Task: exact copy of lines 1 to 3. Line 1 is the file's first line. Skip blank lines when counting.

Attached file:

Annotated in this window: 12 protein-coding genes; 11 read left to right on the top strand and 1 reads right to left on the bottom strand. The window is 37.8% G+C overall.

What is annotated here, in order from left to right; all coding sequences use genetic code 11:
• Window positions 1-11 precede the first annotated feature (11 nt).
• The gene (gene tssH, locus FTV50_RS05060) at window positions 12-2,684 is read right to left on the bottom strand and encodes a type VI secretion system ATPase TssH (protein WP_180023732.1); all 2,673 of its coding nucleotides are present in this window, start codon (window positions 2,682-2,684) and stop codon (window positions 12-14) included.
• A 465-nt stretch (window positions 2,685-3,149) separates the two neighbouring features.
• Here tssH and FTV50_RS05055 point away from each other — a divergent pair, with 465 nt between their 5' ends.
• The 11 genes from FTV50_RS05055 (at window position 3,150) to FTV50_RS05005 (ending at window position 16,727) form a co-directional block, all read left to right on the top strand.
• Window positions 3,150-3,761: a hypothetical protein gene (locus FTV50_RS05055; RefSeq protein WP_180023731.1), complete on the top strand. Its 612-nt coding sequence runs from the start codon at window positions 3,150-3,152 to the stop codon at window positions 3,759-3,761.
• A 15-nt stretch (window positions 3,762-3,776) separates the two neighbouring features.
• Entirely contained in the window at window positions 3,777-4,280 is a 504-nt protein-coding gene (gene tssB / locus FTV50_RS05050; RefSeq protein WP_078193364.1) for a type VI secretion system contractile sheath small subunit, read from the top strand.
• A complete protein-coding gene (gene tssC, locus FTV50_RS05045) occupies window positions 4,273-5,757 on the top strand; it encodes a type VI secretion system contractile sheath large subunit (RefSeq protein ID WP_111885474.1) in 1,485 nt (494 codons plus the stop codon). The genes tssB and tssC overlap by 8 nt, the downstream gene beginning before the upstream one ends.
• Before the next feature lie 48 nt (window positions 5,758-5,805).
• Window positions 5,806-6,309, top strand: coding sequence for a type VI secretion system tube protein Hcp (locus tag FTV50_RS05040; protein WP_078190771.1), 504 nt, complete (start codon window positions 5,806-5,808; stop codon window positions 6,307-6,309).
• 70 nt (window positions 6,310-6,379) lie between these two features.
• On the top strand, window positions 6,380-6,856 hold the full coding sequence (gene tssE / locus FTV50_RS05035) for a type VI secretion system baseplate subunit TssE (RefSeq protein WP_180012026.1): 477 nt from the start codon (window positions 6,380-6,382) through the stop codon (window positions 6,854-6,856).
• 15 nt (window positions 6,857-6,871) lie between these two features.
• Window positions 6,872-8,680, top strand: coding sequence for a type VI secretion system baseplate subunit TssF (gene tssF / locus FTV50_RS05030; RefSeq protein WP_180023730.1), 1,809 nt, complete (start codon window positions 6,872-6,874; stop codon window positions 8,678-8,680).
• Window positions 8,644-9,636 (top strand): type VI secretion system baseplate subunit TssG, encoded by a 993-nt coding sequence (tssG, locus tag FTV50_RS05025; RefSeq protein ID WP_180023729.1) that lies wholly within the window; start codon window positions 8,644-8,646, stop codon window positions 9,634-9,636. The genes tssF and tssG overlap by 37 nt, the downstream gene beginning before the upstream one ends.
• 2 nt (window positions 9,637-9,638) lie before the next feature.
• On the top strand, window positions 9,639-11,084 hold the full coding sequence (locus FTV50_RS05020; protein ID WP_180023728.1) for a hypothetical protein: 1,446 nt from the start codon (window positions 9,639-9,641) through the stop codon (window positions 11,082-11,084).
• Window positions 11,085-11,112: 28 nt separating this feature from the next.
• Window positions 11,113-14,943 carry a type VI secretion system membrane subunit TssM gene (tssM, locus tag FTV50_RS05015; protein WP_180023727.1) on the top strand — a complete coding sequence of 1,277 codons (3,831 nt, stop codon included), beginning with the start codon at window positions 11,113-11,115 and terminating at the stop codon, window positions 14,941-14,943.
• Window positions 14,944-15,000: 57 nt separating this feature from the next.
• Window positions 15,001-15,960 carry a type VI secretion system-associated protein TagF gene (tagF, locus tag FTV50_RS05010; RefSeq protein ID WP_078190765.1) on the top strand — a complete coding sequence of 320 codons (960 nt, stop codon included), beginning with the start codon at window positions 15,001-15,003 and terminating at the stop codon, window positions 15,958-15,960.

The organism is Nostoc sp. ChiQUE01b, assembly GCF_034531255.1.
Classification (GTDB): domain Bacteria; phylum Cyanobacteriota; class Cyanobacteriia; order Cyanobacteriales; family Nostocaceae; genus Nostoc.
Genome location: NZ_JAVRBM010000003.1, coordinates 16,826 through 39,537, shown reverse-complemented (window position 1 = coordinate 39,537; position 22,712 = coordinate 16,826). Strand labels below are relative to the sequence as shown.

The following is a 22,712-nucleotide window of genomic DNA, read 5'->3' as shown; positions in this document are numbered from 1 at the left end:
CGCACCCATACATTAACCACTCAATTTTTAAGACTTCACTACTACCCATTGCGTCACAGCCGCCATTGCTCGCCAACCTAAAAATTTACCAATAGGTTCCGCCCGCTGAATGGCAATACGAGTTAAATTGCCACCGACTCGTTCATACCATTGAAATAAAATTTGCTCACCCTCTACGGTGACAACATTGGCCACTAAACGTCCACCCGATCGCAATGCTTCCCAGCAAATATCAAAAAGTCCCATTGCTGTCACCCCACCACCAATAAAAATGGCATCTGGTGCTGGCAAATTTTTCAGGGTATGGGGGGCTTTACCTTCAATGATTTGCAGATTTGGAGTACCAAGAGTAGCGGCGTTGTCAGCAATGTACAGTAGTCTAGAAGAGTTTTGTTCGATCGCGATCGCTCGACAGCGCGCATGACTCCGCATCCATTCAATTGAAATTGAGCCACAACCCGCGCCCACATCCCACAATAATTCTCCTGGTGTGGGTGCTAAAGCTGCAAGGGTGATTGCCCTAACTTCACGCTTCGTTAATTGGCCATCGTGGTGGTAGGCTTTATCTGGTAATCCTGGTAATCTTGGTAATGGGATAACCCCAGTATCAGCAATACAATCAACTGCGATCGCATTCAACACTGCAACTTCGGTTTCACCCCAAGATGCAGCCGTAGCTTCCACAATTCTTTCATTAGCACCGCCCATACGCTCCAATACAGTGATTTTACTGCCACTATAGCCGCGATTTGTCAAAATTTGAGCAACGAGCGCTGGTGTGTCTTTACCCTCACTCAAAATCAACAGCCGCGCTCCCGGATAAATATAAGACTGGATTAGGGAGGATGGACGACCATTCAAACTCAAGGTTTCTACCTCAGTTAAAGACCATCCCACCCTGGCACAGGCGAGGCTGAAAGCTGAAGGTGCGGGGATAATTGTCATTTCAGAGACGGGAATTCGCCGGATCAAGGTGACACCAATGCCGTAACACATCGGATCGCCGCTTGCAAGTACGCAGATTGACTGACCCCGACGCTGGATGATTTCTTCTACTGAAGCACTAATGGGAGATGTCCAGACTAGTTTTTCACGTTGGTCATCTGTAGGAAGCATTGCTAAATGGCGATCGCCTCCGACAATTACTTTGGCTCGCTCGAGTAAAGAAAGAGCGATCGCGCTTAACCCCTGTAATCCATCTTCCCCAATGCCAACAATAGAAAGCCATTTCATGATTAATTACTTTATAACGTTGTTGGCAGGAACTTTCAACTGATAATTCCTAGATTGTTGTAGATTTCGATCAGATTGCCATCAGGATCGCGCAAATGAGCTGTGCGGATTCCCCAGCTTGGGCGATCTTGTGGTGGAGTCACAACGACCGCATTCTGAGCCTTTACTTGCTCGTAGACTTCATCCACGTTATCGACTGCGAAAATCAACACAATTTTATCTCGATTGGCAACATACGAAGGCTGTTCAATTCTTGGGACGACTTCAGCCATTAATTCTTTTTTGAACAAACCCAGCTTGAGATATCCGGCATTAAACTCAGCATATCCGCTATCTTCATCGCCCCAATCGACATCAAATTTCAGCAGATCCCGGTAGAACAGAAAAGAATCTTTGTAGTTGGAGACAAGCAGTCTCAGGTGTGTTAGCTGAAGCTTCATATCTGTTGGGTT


Annotated in this window: 12 protein-coding genes; 11 read left to right on the top strand and 1 reads right to left on the bottom strand. The window is 37.8% G+C overall.

What is annotated here, in order from left to right; all coding sequences use genetic code 11:
• Window positions 1-11 precede the first annotated feature (11 nt).